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Cyprus is located southeast of Greece in the Mediterranean Sea. Viticulture and vinification in Cyprus dates back approximately four thousand years. The ancient wine Nama, known today as Commandaria, was regarded as a superior wine. Its production methods were first recorded in 800BC; making it the oldest recorded and named wine in the world. Cyprus’ viticultural area is located in the southwest portion of the country around the city of Limassol. The Troodos mountain range forms a natural barrier that protects the low-lying vineyards from harsh winds.

Phylloxera never reached Cyprus. As a result, grafting the vines is unnecessary. The majority of the country’s wine production is carried out by four main wineries, of which Keo Ltd. is the largest. Cyprus’ climate ranges from hot and dry near Paphos to cool and moist on the slopes of Troodos Mountain. The vines are planted a few meters apart and grow to an average height of .5 meters. They are bush trained without any support. The harvest usually begins at the end of August and is completed by the end of October. Most of the wine is produced from local grape varieties of Mavro (black) and Xinisteri (white). There are also small plantings of noble grape varieties such as Cabernet Sauvignon, Grenache, Chardonnay and Sauvignon Blanc. These wines are made in small quantities and are consumed locally. Overall, wine styles vary from the rich Commandaria dessert wine to dry red and white wines.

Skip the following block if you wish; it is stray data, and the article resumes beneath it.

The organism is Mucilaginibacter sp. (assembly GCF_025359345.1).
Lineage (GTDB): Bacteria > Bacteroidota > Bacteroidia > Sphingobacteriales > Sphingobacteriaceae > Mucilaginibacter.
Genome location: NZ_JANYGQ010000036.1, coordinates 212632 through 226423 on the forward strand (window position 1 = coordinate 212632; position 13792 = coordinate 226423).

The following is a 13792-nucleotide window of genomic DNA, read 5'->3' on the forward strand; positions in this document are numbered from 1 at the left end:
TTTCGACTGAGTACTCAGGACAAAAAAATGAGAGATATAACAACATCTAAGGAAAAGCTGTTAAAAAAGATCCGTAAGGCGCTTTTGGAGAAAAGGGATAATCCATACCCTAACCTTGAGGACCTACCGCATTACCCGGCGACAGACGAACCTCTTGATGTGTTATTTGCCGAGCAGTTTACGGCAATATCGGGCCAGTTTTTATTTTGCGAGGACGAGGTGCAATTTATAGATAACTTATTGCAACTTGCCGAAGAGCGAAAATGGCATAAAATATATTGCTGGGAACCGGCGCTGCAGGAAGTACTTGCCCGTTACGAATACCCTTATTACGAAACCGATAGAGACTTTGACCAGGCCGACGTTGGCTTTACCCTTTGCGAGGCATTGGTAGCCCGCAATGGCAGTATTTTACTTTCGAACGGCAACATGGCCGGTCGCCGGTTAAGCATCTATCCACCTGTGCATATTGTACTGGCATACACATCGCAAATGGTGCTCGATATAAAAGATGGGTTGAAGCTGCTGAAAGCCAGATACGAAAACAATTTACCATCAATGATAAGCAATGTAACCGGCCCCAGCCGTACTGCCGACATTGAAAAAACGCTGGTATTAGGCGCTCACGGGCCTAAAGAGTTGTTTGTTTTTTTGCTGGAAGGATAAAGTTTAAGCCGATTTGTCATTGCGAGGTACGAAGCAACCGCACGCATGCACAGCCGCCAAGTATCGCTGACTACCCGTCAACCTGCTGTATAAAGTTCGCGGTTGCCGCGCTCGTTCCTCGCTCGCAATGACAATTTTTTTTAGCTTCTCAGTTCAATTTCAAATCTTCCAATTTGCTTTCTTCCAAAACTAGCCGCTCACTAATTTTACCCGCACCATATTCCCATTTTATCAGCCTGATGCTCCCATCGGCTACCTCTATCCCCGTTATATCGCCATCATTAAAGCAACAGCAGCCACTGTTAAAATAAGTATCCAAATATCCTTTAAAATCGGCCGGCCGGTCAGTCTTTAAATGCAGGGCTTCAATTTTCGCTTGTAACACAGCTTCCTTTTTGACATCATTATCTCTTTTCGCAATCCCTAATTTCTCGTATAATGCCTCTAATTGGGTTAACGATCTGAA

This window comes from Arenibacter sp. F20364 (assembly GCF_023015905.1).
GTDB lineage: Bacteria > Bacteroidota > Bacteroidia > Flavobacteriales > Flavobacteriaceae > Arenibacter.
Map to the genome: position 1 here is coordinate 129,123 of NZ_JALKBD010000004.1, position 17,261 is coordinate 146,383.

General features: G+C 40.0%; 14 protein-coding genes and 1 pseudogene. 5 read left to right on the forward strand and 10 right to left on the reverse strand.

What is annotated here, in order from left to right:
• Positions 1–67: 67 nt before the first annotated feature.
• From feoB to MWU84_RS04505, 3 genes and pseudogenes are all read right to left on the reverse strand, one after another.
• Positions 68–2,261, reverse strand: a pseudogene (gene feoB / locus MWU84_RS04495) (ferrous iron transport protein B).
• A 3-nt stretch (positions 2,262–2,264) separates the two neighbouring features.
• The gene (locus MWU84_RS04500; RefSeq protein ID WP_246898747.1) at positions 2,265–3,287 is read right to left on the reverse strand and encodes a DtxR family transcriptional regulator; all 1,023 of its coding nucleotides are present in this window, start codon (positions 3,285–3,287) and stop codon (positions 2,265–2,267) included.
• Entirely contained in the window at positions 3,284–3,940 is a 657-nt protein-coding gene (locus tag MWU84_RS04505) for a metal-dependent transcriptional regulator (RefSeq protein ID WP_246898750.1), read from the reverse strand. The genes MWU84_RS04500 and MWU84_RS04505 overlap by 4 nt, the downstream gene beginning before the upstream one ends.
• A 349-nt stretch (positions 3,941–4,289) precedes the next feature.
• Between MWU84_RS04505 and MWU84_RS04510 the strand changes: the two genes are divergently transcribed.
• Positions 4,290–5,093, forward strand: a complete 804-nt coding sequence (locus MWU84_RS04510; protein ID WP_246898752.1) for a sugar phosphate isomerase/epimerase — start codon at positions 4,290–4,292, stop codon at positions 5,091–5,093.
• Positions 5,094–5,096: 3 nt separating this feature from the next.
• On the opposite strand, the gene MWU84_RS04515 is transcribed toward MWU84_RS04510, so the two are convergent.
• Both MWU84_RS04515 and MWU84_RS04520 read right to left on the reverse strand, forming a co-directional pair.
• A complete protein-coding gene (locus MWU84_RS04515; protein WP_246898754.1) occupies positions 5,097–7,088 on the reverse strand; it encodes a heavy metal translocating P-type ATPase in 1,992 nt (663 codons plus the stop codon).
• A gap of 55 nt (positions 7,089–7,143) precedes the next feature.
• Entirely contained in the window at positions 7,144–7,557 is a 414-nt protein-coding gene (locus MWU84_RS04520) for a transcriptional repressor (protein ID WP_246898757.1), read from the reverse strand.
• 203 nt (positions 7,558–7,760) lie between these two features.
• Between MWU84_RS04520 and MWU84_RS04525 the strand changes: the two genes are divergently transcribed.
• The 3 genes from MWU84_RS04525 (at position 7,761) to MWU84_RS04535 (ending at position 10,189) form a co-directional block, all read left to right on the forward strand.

In order to conform to European Union guidelines, Cyprus has designated and graded wines according to their quality. Currently, the only EU recognized Appellation Controlee wine is the Commandaria. The majority of wine production in Cyprus is for export purposes. A large quantity of grape concentrate is sold to Britain for British Wine. Bottled wine is also exported on a smaller scale to the United States and Canada.